Simple Authentication and Security Layer (SASL)
RFC 2222

Document Type RFC - Proposed Standard (October 1997; Errata)
Obsoleted by RFC 4422, RFC 4752
Updated by RFC 2444
Was draft-myers-auth-sasl (individual)
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Network Working Group                                           J. Myers
Request for Comments: 2222                       Netscape Communications
Category: Standards Track                                   October 1997

            Simple Authentication and Security Layer (SASL)

Status of this Memo

   This document specifies an Internet standards track protocol for the
   Internet community, and requests discussion and suggestions for
   improvements.  Please refer to the current edition of the "Internet
   Official Protocol Standards" (STD 1) for the standardization state
   and status of this protocol.  Distribution of this memo is unlimited.

Copyright Notice

   Copyright (C) The Internet Society (1997).  All Rights Reserved.

Table of Contents

   1.    Abstract ..............................................    2
   2.    Organization of this Document .........................    2
   2.1.  How to Read This Document .............................    2
   2.2.  Conventions Used in this Document .....................    2
   2.3.  Examples ..............................................    3
   3.    Introduction and Overview .............................    3
   4.    Profiling requirements ................................    4
   5.    Specific issues .......................................    5
   5.1.  Client sends data first ...............................    5
   5.2.  Server returns success with additional data ...........    5
   5.3.  Multiple authentications ..............................    5
   6.    Registration procedures ...............................    6
   6.1.  Comments on SASL mechanism registrations ..............    6
   6.2.  Location of Registered SASL Mechanism List ............    6
   6.3.  Change Control ........................................    7
   6.4.  Registration Template .................................    7
   7.    Mechanism definitions .................................    8
   7.1.  Kerberos version 4 mechanism ..........................    8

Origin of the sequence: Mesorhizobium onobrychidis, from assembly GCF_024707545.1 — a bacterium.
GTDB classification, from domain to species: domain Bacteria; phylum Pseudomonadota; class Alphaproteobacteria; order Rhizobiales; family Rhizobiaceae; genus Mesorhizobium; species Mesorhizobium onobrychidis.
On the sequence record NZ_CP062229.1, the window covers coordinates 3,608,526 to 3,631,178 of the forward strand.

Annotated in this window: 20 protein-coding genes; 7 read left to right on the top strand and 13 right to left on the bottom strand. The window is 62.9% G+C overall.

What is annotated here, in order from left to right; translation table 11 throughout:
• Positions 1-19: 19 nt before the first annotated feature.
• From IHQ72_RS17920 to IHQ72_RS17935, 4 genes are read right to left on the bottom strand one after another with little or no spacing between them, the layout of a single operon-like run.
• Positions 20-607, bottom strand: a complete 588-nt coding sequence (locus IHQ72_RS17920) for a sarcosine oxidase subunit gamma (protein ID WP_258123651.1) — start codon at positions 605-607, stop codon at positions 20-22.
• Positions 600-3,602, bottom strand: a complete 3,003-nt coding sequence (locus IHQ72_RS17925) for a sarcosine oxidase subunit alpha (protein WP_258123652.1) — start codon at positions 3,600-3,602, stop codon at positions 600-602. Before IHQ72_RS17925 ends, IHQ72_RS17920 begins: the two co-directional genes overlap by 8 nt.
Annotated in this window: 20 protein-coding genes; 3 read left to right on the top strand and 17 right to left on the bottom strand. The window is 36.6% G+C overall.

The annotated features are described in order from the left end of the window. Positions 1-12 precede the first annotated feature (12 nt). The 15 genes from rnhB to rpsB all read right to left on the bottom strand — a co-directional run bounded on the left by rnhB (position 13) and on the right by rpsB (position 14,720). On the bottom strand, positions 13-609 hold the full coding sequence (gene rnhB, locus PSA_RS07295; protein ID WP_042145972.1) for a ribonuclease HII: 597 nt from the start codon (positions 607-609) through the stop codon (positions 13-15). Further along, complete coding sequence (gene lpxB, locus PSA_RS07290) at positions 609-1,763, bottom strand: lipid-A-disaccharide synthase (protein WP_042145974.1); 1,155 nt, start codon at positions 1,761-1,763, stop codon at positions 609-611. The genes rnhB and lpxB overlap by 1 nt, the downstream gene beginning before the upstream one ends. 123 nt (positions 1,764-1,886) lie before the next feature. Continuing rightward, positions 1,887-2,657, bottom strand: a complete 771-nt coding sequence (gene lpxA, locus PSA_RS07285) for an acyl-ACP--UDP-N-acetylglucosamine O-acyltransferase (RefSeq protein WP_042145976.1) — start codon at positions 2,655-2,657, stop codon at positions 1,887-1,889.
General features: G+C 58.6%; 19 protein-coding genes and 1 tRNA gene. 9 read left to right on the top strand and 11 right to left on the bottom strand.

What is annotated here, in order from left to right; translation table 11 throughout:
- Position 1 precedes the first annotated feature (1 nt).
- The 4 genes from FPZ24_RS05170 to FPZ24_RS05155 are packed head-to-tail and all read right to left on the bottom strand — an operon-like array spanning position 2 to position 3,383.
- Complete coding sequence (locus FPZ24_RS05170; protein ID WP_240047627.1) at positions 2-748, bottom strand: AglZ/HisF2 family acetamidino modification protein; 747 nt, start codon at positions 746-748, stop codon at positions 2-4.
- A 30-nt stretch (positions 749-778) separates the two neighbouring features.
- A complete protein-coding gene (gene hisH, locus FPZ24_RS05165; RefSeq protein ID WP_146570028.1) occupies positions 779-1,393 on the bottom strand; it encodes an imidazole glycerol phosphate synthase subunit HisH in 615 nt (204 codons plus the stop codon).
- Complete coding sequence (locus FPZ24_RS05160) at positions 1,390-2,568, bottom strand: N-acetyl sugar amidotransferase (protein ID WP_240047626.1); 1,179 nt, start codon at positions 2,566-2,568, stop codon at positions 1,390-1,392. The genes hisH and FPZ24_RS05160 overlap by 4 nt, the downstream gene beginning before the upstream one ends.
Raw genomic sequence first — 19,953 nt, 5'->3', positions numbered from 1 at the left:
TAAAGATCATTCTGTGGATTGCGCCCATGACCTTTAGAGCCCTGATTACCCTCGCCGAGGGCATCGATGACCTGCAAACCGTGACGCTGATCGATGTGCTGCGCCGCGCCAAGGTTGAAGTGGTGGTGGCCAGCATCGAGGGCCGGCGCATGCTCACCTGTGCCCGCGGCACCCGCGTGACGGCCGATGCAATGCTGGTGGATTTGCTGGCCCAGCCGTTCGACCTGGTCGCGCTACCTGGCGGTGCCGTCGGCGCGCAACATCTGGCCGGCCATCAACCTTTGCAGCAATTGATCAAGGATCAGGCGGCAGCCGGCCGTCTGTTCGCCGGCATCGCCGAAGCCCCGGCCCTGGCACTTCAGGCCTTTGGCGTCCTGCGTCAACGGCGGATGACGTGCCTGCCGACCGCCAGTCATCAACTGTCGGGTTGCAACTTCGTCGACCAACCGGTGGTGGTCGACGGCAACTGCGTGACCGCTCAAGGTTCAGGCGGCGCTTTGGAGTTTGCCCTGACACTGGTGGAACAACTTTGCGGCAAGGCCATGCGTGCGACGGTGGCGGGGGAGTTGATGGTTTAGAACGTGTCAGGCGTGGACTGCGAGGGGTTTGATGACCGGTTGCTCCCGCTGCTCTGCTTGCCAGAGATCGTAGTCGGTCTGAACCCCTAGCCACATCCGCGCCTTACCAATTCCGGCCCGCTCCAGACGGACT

7.2.  GSSAPI mechanism ......................................    9
   7.2.1 Client side of authentication protocol exchange .......    9
   7.2.2 Server side of authentication protocol exchange .......   10
   7.2.3 Security layer ........................................   11
   7.3.  S/Key mechanism .......................................   11
   7.4.  External mechanism ....................................   12
   8.    References ............................................   13
   9.    Security Considerations ...............................   13
   10.   Author's Address ......................................   14

Myers                       Standards Track                     [Page 1]
RFC 2222                          SASL                      October 1997

   Appendix A. Relation of SASL to Transport Security ..........   15
   Full Copyright Statement ....................................   16

1.    Abstract

   This document describes a method for adding authentication support to
   connection-based protocols.  To use this specification, a protocol
   includes a command for identifying and authenticating a user to a
   server and for optionally negotiating protection of subsequent
   protocol interactions.  If its use is negotiated, a security layer is
   inserted between the protocol and the connection.  This document
   describes how a protocol specifies such a command, defines several
   mechanisms for use by the command, and defines the protocol used for
   carrying a negotiated security layer over the connection.

2.    Organization of this Document

2.1.  How to Read This Document

   This document is written to serve two different audiences, protocol
   designers using this specification to support authentication in their
   protocol, and implementors of clients or servers for those protocols
   using this specification.

   The sections "Introduction and Overview", "Profiling requirements",
   and "Security Considerations" cover issues that protocol designers
   need to understand and address in profiling this specification for
   use in a specific protocol.

   Implementors of a protocol using this specification need the
   protocol-specific profiling information in addition to the
   information in this document.

2.2.  Conventions Used in this Document

   In examples, "C:" and "S:" indicate lines sent by the client and
   server respectively.

   The key words "MUST", "MUST NOT", "SHOULD", "SHOULD NOT", and "MAY"
   in this document are to be interpreted as defined in "Key words for
   use in RFCs to Indicate Requirement Levels" [RFC 2119].

Myers                       Standards Track                     [Page 2]
RFC 2222                          SASL                      October 1997

2.3.  Examples

   Examples in this document are for the IMAP profile [RFC 2060] of this
   specification.  The base64 encoding of challenges and responses, as
   well as the "+ " preceding the responses are part of the IMAP4
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